Improvised Music Company: Orbital Pathways, Gravitational Pull

Ian Patterson By

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As an idiom jazz is not static, just like the world isn't static. It's in constant flux. Jazz is a prism for whatever's in the middle... —Kenneth Killeen, Improvised Music Company Artistic Director
Arguably some of the most dramatic changes in jazz have taken place in the last quarter of its century-long history: the emergence of a strong European jazz identity/identities; technological advances that empower individuals to become their own producers; Youtube, which has all but erased the boundary between past and present; the increase in pedagogical institutions; pan-national collaborations facilitated by myriad budget travel options; instant communication and dissemination brought about by the explosion of social media; greater cross-genre experimentation than ever before; on-line media reaching a world-wide audience...the list goes on.

Improvised Music Company—Ireland's foremost jazz promoter—has been at the heart of most of the key developments and innovations in jazz/improvised music in Dublin for the past twenty five years, nurturing and supporting the island's outstanding musicians and bringing the very best international artists to Europe's most westerly outpost. This November, IMC celebrates its quarter century with a couple of events that pay homage to a cross-section of the musicians who are helping put Ireland on the international jazz map.

IMC's story, as related by its current Artistic Director, Kenneth Killeen, has always been about risk, innovation and pro-active engagement with Dublin's jazz community. IMC has taken on an increasingly European perspective with the passing of the years, but let's not get ahead of ourselves just yet.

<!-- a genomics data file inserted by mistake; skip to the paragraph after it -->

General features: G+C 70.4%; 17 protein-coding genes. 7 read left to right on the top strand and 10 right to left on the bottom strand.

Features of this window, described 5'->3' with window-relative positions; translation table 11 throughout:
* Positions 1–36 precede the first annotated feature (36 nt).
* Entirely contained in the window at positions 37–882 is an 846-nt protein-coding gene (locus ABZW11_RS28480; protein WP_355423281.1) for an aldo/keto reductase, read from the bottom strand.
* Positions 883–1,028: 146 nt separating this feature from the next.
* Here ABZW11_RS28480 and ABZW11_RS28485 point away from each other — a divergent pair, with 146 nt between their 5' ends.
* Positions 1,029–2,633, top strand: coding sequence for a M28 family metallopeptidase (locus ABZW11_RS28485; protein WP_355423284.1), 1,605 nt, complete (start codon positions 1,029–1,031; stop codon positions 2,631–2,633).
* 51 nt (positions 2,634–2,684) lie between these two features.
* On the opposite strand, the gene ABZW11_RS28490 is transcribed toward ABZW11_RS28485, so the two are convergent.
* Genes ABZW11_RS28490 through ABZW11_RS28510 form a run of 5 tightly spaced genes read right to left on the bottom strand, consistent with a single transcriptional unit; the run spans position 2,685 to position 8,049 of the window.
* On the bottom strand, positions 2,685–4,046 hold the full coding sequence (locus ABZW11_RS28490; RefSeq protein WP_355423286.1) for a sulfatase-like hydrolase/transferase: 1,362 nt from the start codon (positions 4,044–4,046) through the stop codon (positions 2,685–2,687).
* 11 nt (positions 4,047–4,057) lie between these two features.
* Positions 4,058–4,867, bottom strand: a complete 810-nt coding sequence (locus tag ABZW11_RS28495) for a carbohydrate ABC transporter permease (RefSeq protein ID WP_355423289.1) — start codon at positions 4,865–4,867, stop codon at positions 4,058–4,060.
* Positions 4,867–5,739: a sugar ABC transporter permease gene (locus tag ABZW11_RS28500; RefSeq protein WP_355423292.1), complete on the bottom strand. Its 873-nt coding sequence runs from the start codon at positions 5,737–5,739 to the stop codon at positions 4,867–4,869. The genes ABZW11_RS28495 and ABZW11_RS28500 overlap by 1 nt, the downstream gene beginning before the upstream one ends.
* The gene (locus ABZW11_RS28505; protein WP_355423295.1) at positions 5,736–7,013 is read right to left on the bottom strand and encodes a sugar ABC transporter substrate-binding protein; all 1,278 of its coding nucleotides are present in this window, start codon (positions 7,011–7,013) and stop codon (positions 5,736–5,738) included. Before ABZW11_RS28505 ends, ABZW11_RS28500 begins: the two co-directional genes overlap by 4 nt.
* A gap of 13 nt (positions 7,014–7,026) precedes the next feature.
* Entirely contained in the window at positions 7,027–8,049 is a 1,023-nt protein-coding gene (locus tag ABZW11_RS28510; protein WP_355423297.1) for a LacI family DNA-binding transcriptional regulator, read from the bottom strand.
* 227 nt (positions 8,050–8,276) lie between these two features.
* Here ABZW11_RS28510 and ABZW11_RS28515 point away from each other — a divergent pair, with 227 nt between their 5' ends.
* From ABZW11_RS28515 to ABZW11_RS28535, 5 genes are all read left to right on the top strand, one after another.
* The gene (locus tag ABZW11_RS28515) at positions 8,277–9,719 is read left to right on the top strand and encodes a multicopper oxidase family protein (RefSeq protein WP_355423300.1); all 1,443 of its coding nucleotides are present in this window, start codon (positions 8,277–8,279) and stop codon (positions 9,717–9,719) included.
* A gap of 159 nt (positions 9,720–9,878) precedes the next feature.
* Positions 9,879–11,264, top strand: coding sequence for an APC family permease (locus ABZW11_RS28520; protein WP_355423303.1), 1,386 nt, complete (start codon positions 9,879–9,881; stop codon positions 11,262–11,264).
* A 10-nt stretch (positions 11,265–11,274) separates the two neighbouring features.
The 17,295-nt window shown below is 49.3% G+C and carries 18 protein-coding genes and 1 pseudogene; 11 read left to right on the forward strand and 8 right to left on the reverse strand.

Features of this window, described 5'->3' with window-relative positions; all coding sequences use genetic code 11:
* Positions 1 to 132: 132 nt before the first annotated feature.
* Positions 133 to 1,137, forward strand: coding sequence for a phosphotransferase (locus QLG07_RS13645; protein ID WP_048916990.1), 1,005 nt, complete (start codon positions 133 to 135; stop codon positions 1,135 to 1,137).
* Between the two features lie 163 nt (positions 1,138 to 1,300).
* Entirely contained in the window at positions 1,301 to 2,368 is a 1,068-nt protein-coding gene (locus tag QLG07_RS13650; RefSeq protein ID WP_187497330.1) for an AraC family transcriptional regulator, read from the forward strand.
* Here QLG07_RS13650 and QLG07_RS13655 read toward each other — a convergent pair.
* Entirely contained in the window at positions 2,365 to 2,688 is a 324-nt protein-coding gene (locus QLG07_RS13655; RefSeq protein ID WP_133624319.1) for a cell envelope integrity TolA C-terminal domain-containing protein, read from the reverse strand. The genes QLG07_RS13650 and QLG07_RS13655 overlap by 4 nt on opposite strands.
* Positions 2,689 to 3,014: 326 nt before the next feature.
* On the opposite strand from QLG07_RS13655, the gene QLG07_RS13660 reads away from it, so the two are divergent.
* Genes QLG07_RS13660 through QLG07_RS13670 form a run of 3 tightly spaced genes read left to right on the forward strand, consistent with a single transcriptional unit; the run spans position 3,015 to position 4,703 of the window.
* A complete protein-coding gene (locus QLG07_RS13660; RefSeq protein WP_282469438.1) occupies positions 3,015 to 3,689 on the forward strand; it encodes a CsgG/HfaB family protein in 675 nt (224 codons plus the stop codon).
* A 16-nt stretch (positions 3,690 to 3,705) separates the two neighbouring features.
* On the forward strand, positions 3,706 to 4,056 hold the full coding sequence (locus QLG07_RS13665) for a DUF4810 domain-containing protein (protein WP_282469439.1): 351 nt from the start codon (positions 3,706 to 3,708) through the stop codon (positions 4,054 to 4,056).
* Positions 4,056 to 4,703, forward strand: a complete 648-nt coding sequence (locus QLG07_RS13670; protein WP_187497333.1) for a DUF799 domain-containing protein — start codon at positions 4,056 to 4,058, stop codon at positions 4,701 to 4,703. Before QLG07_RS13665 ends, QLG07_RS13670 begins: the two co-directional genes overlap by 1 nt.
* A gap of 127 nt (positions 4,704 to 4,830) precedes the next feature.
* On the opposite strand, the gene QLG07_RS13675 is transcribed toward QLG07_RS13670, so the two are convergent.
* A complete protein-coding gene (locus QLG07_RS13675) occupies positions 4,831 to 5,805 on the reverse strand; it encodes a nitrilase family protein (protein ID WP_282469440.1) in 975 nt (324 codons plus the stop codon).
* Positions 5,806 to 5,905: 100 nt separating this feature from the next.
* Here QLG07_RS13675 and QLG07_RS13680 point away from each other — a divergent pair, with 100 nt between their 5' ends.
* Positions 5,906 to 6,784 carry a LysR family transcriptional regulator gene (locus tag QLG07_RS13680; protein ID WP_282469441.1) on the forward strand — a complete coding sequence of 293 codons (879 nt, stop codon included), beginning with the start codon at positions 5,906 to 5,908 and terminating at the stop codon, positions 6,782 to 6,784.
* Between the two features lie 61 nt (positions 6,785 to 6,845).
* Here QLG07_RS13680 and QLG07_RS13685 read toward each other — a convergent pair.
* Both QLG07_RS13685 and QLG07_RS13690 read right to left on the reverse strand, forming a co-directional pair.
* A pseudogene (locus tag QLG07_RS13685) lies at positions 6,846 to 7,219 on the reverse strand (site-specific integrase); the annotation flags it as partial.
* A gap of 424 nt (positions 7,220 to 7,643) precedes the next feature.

IMC came into existence at a significant moment in modern Irish history, as the economic boom years of the 1990s attracted workers and asylum seekers as never before from the European Union. Jazz in Dublin also stood at something of a crossroads, with an active if somewhat ad hoc scene. "I don't think there was a single upstairs room in a pub in Dublin where there wasn't jazz at some point," says Killeen.

Artists like Louis Stewart, Jim Doherty and Honor Heffernan would appear on The Late Late Show, Ireland's flagship TV chat/entertainment show and jazz gigs were plentiful all over Dublin. "It was a different time for jazz," Killeen expands. "I think there were actually more concerts but less money, less regular income. It was all very ad hoc and there was no sort of masthead for the genre, which IMC came to represent to those musicians."

IMC was founded through the collective efforts of Allen Smith, and architect and one of the modern designers of Dublin's National Concert Hall, Ronan Guilfoyle , an internationally renowned bassist (and later Director at Newpark Music School) and Cormac Larkin, musician, and to this day, jazz critic for The Irish Times. Other musicians and jazz advocates were on board in the early days, notably, former Artistic Director Gerry Godley, and together they mobilized to ensure a funding stream and help steer the future course of Dublin's jazz scene.

Smith, who had organized jazz concerts on the terrace of the National Concert Hall, brought over some big names to Dublin. Through his applying to the Arts Council for project awards, Smith relaized that for the Irish jazz scene to grow and prosper funding was needed on an annual, recurring basis. In 1989, Smith brought former Miles Davis/Elvin Jones sideman Dave Liebman, who proved to be something of a catalyst in kick-starting the IMC.

"It was Dave Liebman coming over and his hard-nosed New York attitude saying, 'You guys can do this,'" explains Killeen. "I think that incentivised people."